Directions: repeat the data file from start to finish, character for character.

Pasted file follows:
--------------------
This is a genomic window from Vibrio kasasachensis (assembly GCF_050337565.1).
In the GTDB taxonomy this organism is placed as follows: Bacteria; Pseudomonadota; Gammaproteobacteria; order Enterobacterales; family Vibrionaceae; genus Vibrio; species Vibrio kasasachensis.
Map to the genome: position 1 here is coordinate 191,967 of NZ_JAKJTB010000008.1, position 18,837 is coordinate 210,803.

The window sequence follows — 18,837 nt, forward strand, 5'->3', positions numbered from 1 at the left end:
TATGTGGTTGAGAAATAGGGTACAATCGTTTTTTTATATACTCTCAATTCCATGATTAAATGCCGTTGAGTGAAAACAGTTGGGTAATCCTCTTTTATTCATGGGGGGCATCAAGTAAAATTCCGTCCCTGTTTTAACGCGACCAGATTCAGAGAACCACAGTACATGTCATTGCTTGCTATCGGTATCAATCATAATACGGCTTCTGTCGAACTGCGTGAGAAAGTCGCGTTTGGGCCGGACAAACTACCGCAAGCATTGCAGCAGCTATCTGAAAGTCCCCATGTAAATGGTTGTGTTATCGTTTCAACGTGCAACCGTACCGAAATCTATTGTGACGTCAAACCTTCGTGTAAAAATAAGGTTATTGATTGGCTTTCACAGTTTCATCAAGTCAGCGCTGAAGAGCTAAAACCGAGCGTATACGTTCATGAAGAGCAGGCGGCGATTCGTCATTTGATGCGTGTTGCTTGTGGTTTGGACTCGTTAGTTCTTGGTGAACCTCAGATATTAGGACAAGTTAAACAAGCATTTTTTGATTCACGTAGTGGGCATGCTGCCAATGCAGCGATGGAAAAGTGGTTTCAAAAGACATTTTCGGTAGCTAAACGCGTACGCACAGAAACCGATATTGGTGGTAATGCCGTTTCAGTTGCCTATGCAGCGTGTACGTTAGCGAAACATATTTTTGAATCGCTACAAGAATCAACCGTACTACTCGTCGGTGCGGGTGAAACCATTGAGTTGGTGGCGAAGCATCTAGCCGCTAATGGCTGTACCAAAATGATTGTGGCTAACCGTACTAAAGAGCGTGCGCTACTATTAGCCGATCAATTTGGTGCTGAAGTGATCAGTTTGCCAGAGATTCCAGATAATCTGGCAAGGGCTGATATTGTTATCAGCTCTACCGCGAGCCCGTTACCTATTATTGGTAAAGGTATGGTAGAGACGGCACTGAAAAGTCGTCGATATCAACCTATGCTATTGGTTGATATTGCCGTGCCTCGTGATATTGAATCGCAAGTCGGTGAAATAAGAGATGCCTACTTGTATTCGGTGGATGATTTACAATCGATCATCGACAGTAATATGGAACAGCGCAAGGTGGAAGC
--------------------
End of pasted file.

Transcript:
This is a genomic window from Vibrio kasasachensis (assembly GCF_050337565.1).
In the GTDB taxonomy this organism is placed as follows: Bacteria; Pseudomonadota; Gammaproteobacteria; order Enterobacterales; family Vibrionaceae; genus Vibrio; species Vibrio kasasachensis.
Map to the genome: position 1 here is coordinate 191,967 of NZ_JAKJTB010000008.1, position 18,837 is coordinate 210,803.

The window sequence follows — 18,837 nt, forward strand, 5'->3', positions numbered from 1 at the left end:
TATGTGGTTGAGAAATAGGGTACAATCGTTTTTTTATATACTCTCAATTCCATGATTAAATGCCGTTGAGTGAAAACAGTTGGGTAATCCTCTTTTATTCATGGGGGGCATCAAGTAAAATTCCGTCCCTGTTTTAACGCGACCAGATTCAGAGAACCACAGTACATGTCATTGCTTGCTATCGGTATCAATCATAATACGGCTTCTGTCGAACTGCGTGAGAAAGTCGCGTTTGGGCCGGACAAACTACCGCAAGCATTGCAGCAGCTATCTGAAAGTCCCCATGTAAATGGTTGTGTTATCGTTTCAACGTGCAACCGTACCGAAATCTATTGTGACGTCAAACCTTCGTGTAAAAATAAGGTTATTGATTGGCTTTCACAGTTTCATCAAGTCAGCGCTGAAGAGCTAAAACCGAGCGTATACGTTCATGAAGAGCAGGCGGCGATTCGTCATTTGATGCGTGTTGCTTGTGGTTTGGACTCGTTAGTTCTTGGTGAACCTCAGATATTAGGACAAGTTAAACAAGCATTTTTTGATTCACGTAGTGGGCATGCTGCCAATGCAGCGATGGAAAAGTGGTTTCAAAAGACATTTTCGGTAGCTAAACGCGTACGCACAGAAACCGATATTGGTGGTAATGCCGTTTCAGTTGCCTATGCAGCGTGTACGTTAGCGAAACATATTTTTGAATCGCTACAAGAATCAACCGTACTACTCGTCGGTGCGGGTGAAACCATTGAGTTGGTGGCGAAGCATCTAGCCGCTAATGGCTGTACCAAAATGATTGTGGCTAACCGTACTAAAGAGCGTGCGCTACTATTAGCCGATCAATTTGGTGCTGAAGTGATCAGTTTGCCAGAGATTCCAGATAATCTGGCAAGGGCTGATATTGTTATCAGCTCTACCGCGAGCCCGTTACCTATTATTGGTAAAGGTATGGTAGAGACGGCACTGAAAAGTCGTCGATATCAACCTATGCTATTGGTTGATATTGCCGTGCCTCGTGATATTGAATCGCAAGTCGGTGAAATAAGAGATGCCTACTTGTATTCGGTGGATGATTTACAATCGATCATCGACAGTAATATGGAACAGCGCAAGGTGGAAGC